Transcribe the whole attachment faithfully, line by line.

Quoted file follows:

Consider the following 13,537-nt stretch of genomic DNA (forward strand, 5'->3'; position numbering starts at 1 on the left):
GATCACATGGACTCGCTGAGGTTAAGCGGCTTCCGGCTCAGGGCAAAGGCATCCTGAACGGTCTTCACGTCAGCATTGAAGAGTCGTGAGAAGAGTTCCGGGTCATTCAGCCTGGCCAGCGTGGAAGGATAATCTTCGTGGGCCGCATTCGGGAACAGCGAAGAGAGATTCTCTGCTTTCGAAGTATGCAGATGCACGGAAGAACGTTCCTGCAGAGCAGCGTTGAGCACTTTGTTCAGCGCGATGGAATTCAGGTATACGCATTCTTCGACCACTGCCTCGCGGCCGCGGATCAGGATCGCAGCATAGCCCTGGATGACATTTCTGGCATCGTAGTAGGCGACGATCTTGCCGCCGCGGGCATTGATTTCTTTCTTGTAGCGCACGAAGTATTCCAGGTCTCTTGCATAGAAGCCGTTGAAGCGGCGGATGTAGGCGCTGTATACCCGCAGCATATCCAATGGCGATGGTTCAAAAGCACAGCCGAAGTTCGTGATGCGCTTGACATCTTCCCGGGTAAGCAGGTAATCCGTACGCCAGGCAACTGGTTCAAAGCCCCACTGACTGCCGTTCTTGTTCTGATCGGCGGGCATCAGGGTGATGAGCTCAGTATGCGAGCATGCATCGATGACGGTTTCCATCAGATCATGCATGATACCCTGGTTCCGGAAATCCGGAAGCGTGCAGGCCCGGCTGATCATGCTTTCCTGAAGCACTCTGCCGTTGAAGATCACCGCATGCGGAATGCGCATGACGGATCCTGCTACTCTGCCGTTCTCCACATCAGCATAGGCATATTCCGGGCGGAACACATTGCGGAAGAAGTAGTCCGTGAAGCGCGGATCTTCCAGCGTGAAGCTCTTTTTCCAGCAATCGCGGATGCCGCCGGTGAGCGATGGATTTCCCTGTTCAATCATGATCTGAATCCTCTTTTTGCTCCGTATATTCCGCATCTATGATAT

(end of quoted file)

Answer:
Consider the following 13,537-nt stretch of genomic DNA (forward strand, 5'->3'; position numbering starts at 1 on the left):
GATCACATGGACTCGCTGAGGTTAAGCGGCTTCCGGCTCAGGGCAAAGGCATCCTGAACGGTCTTCACGTCAGCATTGAAGAGTCGTGAGAAGAGTTCCGGGTCATTCAGCCTGGCCAGCGTGGAAGGATAATCTTCGTGGGCCGCATTCGGGAACAGCGAAGAGAGATTCTCTGCTTTCGAAGTATGCAGATGCACGGAAGAACGTTCCTGCAGAGCAGCGTTGAGCACTTTGTTCAGCGCGATGGAATTCAGGTATACGCATTCTTCGACCACTGCCTCGCGGCCGCGGATCAGGATCGCAGCATAGCCCTGGATGACATTTCTGGCATCGTAGTAGGCGACGATCTTGCCGCCGCGGGCATTGATTTCTTTCTTGTAGCGCACGAAGTATTCCAGGTCTCTTGCATAGAAGCCGTTGAAGCGGCGGATGTAGGCGCTGTATACCCGCAGCATATCCAATGGCGATGGTTCAAAAGCACAGCCGAAGTTCGTGATGCGCTTGACATCTTCCCGGGTAAGCAGGTAATCCGTACGCCAGGCAACTGGTTCAAAGCCCCACTGACTGCCGTTCTTGTTCTGATCGGCGGGCATCAGGGTGATGAGCTCAGTATGCGAGCATGCATCGATGACGGTTTCCATCAGATCATGCATGATACCCTGGTTCCGGAAATCCGGAAGCGTGCAGGCCCGGCTGATCATGCTTTCCTGAAGCACTCTGCCGTTGAAGATCACCGCATGCGGAATGCGCATGACGGATCCTGCTACTCTGCCGTTCTCCACATCAGCATAGGCATATTCCGGGCGGAACACATTGCGGAAGAAGTAGTCCGTGAAGCGCGGATCTTCCAGCGTGAAGCTCTTTTTCCAGCAATCGCGGATGCCGCCGGTGAGCGATGGATTTCCCTGTTCAATCATGATCTGAATCCTCTTTTTGCTCCGTATATTCCGCATCTATGATAT